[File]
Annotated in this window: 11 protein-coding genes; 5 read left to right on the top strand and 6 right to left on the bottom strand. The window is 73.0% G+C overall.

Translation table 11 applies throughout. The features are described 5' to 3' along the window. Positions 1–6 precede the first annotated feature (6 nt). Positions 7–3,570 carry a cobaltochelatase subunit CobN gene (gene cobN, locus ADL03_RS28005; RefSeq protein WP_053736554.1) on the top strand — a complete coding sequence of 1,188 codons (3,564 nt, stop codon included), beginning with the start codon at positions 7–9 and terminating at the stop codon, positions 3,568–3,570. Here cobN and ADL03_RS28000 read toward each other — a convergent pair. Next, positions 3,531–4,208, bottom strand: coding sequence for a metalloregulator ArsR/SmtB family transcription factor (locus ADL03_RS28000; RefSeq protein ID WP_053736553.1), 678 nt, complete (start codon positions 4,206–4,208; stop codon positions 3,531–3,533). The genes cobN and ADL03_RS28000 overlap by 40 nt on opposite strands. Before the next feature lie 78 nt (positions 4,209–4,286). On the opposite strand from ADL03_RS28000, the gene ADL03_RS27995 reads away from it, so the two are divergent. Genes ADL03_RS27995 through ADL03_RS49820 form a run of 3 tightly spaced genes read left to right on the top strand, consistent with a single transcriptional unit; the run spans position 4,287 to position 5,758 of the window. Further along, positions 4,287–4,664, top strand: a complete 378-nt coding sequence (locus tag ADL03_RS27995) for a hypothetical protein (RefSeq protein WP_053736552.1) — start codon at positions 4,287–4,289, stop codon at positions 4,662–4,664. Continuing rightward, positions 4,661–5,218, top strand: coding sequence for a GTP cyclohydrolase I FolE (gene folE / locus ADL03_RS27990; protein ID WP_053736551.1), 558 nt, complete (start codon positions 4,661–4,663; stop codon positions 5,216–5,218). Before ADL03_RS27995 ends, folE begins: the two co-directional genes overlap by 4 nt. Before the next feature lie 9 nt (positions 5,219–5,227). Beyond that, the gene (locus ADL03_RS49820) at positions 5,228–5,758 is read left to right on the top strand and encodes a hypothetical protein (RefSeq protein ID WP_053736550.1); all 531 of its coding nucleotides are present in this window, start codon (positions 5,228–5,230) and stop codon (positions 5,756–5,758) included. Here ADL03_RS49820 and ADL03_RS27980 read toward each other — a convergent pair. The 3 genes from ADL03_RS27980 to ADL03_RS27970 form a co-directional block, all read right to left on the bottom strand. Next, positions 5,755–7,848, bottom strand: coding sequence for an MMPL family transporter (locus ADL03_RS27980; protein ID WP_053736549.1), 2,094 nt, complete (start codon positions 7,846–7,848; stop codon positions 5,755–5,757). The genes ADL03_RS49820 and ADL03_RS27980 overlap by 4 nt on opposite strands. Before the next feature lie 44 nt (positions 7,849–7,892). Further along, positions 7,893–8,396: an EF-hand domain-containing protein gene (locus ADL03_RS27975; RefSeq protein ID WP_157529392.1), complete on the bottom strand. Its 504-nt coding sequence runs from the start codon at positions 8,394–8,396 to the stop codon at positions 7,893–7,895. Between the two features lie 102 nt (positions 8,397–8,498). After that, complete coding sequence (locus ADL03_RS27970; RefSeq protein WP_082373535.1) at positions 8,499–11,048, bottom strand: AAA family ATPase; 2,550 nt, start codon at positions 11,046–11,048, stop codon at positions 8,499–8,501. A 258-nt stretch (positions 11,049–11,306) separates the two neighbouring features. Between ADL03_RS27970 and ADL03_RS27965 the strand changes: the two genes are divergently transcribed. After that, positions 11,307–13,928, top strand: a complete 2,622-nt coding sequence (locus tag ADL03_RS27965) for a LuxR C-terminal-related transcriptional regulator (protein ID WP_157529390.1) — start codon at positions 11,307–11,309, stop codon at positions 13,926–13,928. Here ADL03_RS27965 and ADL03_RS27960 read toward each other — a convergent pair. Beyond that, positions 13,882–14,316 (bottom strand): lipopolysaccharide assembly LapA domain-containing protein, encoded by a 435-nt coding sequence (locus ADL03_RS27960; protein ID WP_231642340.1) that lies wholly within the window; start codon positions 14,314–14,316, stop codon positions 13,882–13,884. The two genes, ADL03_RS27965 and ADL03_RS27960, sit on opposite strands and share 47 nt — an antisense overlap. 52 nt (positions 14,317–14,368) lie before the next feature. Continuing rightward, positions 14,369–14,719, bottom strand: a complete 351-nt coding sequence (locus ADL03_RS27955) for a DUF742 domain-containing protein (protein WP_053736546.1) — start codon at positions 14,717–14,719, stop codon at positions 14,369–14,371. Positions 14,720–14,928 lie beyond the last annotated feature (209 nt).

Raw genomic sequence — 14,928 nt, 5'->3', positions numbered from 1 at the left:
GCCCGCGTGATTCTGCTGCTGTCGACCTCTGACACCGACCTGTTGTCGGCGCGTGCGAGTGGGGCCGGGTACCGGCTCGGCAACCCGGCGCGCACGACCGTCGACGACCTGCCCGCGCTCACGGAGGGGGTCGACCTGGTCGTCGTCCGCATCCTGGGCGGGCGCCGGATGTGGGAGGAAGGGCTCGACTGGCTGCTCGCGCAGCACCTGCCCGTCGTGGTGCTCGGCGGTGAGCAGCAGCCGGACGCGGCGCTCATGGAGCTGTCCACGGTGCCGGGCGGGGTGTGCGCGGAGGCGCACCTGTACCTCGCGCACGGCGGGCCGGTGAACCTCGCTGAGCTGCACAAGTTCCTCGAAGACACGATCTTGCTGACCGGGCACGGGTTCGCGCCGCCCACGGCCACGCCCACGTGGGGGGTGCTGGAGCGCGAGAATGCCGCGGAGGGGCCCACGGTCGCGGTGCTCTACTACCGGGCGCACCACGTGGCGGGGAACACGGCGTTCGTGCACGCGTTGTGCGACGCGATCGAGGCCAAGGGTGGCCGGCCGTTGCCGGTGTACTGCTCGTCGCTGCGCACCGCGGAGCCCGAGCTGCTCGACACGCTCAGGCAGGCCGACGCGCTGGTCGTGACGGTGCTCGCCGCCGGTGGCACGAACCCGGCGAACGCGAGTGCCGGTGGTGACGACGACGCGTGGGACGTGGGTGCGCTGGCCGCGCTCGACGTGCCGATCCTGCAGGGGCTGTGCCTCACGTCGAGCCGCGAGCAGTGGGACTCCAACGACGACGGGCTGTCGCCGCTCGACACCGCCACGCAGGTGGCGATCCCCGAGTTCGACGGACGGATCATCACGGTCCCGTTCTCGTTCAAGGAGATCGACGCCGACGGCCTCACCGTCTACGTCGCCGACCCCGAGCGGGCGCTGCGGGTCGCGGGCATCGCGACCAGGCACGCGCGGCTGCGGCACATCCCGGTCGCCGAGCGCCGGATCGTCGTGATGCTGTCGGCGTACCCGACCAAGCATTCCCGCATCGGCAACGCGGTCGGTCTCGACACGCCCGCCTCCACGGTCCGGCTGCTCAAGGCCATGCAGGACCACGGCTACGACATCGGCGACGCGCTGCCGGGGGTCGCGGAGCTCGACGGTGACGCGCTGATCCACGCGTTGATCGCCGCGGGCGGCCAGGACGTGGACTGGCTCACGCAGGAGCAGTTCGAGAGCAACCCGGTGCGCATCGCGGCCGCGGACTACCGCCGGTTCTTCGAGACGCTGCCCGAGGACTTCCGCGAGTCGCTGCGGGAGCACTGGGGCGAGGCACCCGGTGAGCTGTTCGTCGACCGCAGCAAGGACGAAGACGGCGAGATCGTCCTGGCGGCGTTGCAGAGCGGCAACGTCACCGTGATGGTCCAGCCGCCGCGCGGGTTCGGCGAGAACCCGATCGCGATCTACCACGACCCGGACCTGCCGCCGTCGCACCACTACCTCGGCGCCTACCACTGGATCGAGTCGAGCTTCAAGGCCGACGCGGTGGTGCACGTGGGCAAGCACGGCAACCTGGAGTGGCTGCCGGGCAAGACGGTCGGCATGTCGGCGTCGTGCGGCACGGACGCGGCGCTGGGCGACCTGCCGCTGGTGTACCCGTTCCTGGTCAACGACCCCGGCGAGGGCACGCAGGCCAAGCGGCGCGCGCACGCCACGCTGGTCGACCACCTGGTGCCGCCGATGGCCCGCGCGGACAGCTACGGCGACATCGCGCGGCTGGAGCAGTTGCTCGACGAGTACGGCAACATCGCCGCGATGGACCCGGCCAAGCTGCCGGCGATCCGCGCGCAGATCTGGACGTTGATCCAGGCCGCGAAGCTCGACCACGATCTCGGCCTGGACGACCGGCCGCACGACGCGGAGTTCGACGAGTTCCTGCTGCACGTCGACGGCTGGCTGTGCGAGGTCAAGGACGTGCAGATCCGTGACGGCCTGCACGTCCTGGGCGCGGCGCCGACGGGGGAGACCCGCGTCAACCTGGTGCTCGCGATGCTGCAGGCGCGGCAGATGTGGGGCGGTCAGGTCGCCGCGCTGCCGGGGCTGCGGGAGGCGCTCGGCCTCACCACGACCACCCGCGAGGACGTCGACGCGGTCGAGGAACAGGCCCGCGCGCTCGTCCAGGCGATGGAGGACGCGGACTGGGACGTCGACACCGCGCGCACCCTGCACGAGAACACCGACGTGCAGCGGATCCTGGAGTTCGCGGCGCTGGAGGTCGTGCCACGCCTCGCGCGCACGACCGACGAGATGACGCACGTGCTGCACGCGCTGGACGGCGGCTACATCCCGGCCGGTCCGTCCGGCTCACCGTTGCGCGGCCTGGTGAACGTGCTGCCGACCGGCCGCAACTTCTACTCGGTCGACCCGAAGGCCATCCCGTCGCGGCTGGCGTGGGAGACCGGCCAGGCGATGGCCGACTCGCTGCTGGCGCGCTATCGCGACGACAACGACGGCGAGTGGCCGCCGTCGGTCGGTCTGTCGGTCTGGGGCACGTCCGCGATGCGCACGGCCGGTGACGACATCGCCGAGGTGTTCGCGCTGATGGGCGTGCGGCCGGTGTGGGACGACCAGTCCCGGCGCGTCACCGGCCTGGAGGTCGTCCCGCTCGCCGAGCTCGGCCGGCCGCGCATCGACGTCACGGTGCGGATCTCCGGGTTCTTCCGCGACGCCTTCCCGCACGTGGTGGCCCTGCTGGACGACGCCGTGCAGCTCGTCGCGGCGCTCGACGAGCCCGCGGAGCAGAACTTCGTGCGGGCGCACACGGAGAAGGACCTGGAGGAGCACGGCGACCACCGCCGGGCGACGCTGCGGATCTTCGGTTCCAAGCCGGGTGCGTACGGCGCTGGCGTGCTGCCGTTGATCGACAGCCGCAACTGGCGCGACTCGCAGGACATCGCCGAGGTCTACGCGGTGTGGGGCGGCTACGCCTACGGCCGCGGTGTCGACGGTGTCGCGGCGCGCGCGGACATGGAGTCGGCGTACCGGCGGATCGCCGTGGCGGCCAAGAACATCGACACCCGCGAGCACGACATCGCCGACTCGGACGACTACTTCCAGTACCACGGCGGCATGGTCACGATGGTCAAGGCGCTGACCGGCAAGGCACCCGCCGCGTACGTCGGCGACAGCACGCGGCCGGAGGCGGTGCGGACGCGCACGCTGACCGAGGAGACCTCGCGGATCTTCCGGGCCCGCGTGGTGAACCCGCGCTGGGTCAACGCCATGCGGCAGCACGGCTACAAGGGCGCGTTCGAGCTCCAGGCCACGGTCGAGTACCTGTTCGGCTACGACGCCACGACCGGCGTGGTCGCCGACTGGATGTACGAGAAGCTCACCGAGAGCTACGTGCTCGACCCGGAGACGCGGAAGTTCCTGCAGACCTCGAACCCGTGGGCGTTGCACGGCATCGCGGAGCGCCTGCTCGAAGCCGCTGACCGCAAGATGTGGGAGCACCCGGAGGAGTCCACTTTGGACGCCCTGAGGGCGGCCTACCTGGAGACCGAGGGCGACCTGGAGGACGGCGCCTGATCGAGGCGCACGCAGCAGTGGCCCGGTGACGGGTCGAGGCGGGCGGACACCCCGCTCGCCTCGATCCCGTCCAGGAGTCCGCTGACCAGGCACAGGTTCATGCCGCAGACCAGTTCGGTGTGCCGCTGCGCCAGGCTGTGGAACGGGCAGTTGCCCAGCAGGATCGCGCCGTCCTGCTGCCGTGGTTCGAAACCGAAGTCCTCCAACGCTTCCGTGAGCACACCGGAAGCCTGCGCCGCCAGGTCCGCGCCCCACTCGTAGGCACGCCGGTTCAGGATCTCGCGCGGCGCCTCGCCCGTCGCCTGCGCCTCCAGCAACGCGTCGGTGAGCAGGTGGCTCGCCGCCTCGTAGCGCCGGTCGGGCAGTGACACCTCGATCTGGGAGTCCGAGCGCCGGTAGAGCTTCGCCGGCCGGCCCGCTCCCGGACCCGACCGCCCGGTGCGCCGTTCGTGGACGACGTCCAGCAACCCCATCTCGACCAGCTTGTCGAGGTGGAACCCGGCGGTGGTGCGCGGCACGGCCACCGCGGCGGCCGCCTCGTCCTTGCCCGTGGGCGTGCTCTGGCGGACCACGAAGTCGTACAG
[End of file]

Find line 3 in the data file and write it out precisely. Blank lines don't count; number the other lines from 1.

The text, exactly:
Raw genomic sequence — 14,928 nt, 5'->3', positions numbered from 1 at the left: